Ernest Shackleton's lost ship Endurance found 107 years after sinking
The legendary lost ship Endurance was found — in remarkably good condition — 10,000 feet underwater off the Antarctic Coast, where it sank in 1915, National Geographic announced this morning.
Why it matters: This is one of history's most famous shipwrecks. Irish explorer Sir Ernest Shackleton, trying to reach the South Pole, abandoned the wooden Endurance after it was trapped in ice. The ship was crushed by ice and sank.
The South African icebreaker S.A. Agulhas II slowly pushed through huge slabs of ice — itself briefly getting stuck in sea ice — before arriving in mid-February at the site where the Endurance was believed to lie.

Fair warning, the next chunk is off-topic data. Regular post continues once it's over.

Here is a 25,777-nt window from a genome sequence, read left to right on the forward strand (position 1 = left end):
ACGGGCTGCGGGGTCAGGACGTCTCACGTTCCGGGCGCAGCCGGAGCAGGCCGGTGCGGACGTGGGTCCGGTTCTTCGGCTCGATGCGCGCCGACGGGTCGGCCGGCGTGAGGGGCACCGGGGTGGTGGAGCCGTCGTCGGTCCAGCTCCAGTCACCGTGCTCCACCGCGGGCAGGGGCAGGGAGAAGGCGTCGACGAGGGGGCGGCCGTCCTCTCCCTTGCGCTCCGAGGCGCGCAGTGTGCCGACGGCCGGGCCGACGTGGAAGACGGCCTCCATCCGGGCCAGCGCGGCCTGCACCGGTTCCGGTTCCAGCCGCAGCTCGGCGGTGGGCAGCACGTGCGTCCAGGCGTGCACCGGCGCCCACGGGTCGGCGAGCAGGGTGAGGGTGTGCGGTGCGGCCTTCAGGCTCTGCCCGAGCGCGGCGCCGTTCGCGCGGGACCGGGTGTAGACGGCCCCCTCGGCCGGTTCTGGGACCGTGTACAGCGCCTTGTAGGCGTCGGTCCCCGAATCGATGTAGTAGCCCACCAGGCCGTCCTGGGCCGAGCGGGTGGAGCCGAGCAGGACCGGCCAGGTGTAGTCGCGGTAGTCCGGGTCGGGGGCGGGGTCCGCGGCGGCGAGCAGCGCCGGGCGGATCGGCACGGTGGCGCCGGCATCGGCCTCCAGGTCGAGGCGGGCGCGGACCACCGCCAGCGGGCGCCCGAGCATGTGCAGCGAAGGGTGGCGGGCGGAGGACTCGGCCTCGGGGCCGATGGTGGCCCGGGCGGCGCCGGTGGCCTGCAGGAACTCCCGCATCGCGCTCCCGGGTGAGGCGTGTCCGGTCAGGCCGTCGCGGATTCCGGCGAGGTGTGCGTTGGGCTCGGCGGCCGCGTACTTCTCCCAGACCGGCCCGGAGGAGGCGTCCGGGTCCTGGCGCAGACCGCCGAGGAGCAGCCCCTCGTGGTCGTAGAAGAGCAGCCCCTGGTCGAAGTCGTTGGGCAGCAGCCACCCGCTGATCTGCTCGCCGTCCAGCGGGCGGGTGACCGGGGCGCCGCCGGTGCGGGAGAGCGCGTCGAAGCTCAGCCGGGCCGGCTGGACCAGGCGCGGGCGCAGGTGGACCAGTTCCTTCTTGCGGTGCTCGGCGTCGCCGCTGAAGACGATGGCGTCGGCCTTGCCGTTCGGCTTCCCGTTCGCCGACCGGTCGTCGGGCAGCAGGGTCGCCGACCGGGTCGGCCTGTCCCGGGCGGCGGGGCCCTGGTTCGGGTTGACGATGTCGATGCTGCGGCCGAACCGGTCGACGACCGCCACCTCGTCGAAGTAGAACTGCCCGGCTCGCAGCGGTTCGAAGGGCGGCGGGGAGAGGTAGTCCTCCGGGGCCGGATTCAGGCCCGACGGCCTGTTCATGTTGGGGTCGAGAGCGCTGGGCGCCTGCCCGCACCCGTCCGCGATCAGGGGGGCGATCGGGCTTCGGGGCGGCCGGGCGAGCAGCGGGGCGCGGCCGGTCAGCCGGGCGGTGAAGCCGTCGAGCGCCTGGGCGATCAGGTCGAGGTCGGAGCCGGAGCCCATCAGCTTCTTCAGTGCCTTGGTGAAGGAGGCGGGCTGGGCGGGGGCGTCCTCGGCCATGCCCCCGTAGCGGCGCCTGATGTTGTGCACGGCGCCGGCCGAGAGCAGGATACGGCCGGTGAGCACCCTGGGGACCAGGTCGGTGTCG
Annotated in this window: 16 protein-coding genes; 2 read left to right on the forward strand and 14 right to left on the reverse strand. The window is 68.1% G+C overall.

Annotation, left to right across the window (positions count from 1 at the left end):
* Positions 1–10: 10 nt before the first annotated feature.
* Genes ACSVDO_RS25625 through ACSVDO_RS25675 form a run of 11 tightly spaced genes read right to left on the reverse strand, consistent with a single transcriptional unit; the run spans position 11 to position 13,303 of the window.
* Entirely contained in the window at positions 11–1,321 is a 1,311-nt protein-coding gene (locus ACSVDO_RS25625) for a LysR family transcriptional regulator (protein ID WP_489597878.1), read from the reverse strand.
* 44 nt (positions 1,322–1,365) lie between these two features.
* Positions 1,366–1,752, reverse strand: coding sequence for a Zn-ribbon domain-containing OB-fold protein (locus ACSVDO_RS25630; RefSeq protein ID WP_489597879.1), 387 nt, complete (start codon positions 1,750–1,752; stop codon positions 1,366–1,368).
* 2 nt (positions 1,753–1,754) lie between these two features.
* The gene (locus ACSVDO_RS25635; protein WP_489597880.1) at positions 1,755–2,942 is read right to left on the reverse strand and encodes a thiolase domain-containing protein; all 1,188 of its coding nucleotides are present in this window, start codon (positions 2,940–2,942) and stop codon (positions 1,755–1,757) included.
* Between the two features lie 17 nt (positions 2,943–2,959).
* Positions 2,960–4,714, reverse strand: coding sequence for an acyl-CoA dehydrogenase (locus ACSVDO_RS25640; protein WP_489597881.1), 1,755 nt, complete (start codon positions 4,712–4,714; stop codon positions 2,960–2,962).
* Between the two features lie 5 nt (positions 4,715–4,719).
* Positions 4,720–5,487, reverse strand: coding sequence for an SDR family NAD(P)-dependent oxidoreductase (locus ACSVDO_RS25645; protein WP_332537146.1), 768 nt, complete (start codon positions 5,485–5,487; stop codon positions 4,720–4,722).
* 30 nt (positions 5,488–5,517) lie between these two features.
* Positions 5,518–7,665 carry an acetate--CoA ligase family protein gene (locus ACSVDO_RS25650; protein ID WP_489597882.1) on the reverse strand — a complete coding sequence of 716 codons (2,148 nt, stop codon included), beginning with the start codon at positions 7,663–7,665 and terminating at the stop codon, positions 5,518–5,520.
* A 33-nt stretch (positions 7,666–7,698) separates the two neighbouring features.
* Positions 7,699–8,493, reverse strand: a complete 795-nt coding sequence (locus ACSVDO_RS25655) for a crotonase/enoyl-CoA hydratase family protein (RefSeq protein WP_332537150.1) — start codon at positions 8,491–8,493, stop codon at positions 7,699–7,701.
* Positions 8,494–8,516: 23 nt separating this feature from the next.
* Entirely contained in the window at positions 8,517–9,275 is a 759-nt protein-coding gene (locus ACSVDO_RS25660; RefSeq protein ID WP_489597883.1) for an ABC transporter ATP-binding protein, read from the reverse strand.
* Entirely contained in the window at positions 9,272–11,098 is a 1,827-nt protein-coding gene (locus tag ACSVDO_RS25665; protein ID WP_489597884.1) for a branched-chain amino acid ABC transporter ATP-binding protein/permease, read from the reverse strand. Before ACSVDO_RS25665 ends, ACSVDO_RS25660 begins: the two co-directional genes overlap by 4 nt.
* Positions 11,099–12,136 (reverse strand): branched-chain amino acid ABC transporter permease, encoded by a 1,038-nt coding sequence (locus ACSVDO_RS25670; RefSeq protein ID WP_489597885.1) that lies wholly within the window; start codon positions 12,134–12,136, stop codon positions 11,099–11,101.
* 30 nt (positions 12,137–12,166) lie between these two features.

- "A team of adventurers, marine archaeologists and technicians located the wreck ... using undersea drones," the New York Times reports.
- "Battling sea ice and freezing temperatures, the team had been searching for more than two weeks in a 150-square-mile area around where the ship went down in 1915."
Here's the starboard bow of the 144-foot Endurance, discovered beneath the icy, treacherous Weddell Sea.
- The ship's crew of 28 "would have had to draw upon every ounce of strength, tenacity and courage that they possessed in order to survive the failed expedition, which is now remembered in history as one of the most epic feats of endurance in the heroic age of Antarctic exploration," according to the search expedition, Endurance22.
- National Geographic will air a documentary about the search and discovery this fall as part of the "Explorer" series.